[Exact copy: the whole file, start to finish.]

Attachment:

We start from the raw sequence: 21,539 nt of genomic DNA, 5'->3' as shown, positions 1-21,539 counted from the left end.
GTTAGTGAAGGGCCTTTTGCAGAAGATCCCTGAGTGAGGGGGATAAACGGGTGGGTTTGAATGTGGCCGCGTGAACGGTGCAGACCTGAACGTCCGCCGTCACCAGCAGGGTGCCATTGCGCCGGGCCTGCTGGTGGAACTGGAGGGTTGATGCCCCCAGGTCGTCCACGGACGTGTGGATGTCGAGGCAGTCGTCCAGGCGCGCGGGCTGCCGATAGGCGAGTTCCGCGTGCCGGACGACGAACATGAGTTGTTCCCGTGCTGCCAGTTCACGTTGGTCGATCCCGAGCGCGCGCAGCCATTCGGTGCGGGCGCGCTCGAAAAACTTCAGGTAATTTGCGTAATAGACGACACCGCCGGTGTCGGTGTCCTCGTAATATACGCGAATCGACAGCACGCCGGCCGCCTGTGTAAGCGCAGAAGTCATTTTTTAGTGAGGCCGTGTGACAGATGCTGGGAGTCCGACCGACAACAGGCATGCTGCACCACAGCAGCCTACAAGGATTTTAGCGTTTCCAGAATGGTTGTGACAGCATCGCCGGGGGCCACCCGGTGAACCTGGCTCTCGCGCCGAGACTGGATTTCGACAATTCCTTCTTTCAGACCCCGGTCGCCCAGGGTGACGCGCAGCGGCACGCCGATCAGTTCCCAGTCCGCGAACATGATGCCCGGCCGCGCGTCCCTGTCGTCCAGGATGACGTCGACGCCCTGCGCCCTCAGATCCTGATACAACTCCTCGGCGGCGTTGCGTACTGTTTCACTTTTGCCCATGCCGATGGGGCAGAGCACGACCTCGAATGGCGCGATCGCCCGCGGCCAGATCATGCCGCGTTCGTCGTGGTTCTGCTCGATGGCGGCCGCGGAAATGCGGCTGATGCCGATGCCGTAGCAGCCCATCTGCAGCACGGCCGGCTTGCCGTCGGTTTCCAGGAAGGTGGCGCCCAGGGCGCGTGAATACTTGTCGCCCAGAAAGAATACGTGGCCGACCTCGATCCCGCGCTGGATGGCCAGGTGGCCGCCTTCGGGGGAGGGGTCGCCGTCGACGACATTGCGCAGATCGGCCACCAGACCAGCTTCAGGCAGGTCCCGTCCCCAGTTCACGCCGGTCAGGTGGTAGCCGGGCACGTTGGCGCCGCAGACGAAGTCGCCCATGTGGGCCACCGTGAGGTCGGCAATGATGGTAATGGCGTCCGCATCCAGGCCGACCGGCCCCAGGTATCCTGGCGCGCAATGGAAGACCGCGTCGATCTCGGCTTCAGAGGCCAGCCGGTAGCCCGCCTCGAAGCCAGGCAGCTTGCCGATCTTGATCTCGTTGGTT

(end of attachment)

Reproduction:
We start from the raw sequence: 21,539 nt of genomic DNA, 5'->3' as shown, positions 1-21,539 counted from the left end.
GTTAGTGAAGGGCCTTTTGCAGAAGATCCCTGAGTGAGGGGGATAAACGGGTGGGTTTGAATGTGGCCGCGTGAACGGTGCAGACCTGAACGTCCGCCGTCACCAGCAGGGTGCCATTGCGCCGGGCCTGCTGGTGGAACTGGAGGGTTGATGCCCCCAGGTCGTCCACGGACGTGTGGATGTCGAGGCAGTCGTCCAGGCGCGCGGGCTGCCGATAGGCGAGTTCCGCGTGCCGGACGACGAACATGAGTTGTTCCCGTGCTGCCAGTTCACGTTGGTCGATCCCGAGCGCGCGCAGCCATTCGGTGCGGGCGCGCTCGAAAAACTTCAGGTAATTTGCGTAATAGACGACACCGCCGGTGTCGGTGTCCTCGTAATATACGCGAATCGACAGCACGCCGGCCGCCTGTGTAAGCGCAGAAGTCATTTTTTAGTGAGGCCGTGTGACAGATGCTGGGAGTCCGACCGACAACAGGCATGCTGCACCACAGCAGCCTACAAGGATTTTAGCGTTTCCAGAATGGTTGTGACAGCATCGCCGGGGGCCACCCGGTGAACCTGGCTCTCGCGCCGAGACTGGATTTCGACAATTCCTTCTTTCAGACCCCGGTCGCCCAGGGTGACGCGCAGCGGCACGCCGATCAGTTCCCAGTCCGCGAACATGATGCCCGGCCGCGCGTCCCTGTCGTCCAGGATGACGTCGACGCCCTGCGCCCTCAGATCCTGATACAACTCCTCGGCGGCGTTGCGTACTGTTTCACTTTTGCCCATGCCGATGGGGCAGAGCACGACCTCGAATGGCGCGATCGCCCGCGGCCAGATCATGCCGCGTTCGTCGTGGTTCTGCTCGATGGCGGCCGCGGAAATGCGGCTGATGCCGATGCCGTAGCAGCCCATCTGCAGCACGGCCGGCTTGCCGTCGGTTTCCAGGAAGGTGGCGCCCAGGGCGCGTGAATACTTGTCGCCCAGAAAGAATACGTGGCCGACCTCGATCCCGCGCTGGATGGCCAGGTGGCCGCCTTCGGGGGAGGGGTCGCCGTCGACGACATTGCGCAGATCGGCCACCAGACCAGCTTCAGGCAGGTCCCGTCCCCAGTTCACGCCGGTCAGGTGGTAGCCGGGCACGTTGGCGCCGCAGACGAAGTCGCCCATGTGGGCCACCGTGAGGTCGGCAATGATGGTAATGGCGTCCGCATCCAGGCCGACCGGCCCCAGGTATCCTGGCGCGCAATGGAAGACCGCGTCGATCTCGGCTTCAGAGGCCAGCCGGTAGCCCGCCTCGAAGCCAGGCAGCTTGCCGATCTTGATCTCGTTGGTT